Next, start writing. I recommend keeping a journal at first, then progress to short stories. Join workshops, writers guilds, and get beta reads, feedback, and ask for advice here at WritersForum. Edit like crazy. Learn from your mistakes. Then, when your novel builds pressure to critical mass, take on a novel.
 

JBF

Staff member
Board Moderator
I suspect most people don't need the level of formal education often sold as necessary.

Question - is the root of your doubt mechanical or artistic? Mechanical is easy. Not fun, maybe, but technical competence in writing is well within the reach of the vast majority who make the attempt. Figuring out how the pieces go together is pretty straightforward (some of our multi-page debates Writing Discussion fora aside). One suggestion is focusing for a while on shorter works; if you can put together a good sentence you can put together a good paragraph and a couple of those stuck together might yield some decent flash-length fiction. If you're struggling with the smaller elements there's an ongoing Craft thread that may be of interest.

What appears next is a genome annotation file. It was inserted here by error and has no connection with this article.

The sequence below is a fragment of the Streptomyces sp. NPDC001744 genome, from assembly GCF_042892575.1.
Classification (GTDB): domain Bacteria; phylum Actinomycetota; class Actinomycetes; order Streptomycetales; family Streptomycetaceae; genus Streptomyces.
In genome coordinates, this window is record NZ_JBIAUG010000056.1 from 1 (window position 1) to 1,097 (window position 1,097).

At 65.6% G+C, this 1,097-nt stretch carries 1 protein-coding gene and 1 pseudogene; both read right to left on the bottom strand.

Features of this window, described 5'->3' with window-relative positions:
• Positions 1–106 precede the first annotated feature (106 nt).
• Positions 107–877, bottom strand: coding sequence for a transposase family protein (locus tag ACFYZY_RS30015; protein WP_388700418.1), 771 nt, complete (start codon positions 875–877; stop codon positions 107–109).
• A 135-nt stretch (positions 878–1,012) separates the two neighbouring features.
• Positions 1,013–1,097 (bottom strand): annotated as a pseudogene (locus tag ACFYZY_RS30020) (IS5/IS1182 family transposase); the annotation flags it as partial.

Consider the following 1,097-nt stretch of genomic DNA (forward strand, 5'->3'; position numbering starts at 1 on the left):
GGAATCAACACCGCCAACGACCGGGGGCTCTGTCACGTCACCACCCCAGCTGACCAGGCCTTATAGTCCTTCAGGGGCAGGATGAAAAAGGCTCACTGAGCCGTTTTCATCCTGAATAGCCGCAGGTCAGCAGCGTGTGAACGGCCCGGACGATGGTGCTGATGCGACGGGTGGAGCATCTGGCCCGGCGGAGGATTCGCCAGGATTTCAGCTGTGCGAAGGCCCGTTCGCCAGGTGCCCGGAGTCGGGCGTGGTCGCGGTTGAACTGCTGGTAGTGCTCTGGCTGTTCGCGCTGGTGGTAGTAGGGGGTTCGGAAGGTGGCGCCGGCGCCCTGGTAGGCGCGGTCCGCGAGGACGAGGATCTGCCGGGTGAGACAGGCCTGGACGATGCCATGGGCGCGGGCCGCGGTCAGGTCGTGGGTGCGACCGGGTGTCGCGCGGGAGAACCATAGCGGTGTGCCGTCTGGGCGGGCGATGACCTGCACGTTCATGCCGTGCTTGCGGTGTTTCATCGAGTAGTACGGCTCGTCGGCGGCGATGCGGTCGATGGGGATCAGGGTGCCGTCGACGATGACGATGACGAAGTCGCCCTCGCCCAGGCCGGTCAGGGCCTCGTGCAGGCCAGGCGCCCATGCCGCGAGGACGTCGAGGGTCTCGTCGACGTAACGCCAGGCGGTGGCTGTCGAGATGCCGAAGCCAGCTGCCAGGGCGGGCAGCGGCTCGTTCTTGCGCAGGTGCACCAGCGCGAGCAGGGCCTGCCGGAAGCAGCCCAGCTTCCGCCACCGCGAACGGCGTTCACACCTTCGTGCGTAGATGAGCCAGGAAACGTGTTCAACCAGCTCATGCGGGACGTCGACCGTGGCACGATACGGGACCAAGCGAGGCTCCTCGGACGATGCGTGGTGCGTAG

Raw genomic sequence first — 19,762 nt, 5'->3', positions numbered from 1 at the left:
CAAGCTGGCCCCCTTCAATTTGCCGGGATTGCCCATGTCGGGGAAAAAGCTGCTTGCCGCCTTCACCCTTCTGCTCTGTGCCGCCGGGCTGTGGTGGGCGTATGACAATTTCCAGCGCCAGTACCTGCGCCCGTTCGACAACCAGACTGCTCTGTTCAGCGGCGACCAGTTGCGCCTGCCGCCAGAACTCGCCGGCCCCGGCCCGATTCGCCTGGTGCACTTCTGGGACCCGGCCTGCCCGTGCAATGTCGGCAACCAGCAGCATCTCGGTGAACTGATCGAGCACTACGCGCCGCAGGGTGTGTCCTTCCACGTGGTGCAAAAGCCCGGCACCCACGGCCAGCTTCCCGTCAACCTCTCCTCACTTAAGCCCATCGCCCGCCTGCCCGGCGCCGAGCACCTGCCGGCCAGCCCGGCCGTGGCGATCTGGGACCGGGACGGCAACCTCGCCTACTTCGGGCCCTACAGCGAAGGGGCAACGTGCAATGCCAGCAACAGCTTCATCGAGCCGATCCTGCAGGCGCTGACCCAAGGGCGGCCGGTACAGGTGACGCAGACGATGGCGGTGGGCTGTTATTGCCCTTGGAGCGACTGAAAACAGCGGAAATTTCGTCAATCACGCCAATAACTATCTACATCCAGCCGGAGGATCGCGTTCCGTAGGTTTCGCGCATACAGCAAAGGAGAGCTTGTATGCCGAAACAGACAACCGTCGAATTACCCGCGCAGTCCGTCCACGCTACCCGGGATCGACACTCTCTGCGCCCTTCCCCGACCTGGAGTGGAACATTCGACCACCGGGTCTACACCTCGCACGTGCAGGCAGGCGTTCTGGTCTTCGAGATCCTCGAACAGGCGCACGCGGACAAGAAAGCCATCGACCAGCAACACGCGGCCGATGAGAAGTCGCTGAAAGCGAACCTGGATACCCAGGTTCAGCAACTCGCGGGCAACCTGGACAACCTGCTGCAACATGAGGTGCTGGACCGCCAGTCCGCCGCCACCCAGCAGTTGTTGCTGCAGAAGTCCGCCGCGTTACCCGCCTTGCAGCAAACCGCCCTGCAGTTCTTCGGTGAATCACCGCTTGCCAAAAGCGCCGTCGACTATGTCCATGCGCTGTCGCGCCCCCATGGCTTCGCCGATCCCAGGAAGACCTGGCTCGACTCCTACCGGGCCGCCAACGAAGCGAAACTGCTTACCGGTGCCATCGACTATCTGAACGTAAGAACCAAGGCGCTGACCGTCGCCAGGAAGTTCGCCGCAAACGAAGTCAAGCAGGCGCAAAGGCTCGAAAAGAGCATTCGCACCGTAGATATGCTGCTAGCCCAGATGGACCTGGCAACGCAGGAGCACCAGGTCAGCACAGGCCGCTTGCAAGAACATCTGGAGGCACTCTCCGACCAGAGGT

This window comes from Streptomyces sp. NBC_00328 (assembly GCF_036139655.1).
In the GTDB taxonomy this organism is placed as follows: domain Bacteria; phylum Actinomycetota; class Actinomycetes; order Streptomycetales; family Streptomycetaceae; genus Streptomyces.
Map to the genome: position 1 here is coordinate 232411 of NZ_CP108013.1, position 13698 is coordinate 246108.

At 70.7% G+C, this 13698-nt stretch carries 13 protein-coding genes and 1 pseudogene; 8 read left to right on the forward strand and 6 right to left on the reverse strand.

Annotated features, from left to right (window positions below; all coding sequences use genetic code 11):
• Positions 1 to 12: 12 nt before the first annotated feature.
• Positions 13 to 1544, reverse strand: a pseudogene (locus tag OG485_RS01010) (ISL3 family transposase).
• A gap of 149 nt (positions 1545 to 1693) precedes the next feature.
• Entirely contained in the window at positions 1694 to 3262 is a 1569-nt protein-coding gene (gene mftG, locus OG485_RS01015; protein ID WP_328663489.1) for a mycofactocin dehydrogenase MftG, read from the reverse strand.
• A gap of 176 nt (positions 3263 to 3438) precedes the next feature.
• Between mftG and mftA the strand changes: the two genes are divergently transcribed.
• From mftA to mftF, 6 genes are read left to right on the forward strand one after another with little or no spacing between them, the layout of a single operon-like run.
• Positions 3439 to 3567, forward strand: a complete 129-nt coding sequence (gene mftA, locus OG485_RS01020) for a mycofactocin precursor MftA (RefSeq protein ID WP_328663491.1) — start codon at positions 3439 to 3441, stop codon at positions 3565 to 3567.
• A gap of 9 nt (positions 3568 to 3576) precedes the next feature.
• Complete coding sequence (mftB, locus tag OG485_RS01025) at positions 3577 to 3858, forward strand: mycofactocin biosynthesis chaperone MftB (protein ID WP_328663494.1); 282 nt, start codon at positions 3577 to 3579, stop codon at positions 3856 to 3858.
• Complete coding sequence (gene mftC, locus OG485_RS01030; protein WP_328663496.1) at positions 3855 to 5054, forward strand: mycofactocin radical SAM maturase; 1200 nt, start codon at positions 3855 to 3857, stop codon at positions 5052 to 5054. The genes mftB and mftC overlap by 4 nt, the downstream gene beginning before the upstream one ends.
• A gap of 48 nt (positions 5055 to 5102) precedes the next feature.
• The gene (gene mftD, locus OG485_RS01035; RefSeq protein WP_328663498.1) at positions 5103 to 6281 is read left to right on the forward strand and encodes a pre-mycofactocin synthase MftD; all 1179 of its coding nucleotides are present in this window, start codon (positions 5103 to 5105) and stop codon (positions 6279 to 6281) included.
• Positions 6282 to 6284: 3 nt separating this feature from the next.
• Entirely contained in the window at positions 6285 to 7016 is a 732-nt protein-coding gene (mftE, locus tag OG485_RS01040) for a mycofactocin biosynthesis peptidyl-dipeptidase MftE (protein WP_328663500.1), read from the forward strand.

If the root of your doubt is subject matter, then no - a degree will likely not help you. Find authors or poets whose work you enjoy and see if you can figure out how they do what they do. Alternately, you might also consider picking up a hobby or learning a new skill. Something that takes you out of your ordinary routine and forces you to adjust the way you think about the world.

Plenty of instructors can teach the basics of putting words on paper in a way that readers understand. Good ones can offer guidance to those who have the desire and help them along. None I've met to date can make a successful writer out of somebody who doesn't have the drive to a do the lion's share of grunt work themselves.

But no. You don't need a degree for creative writing.
 
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LivingPoetintheFlesh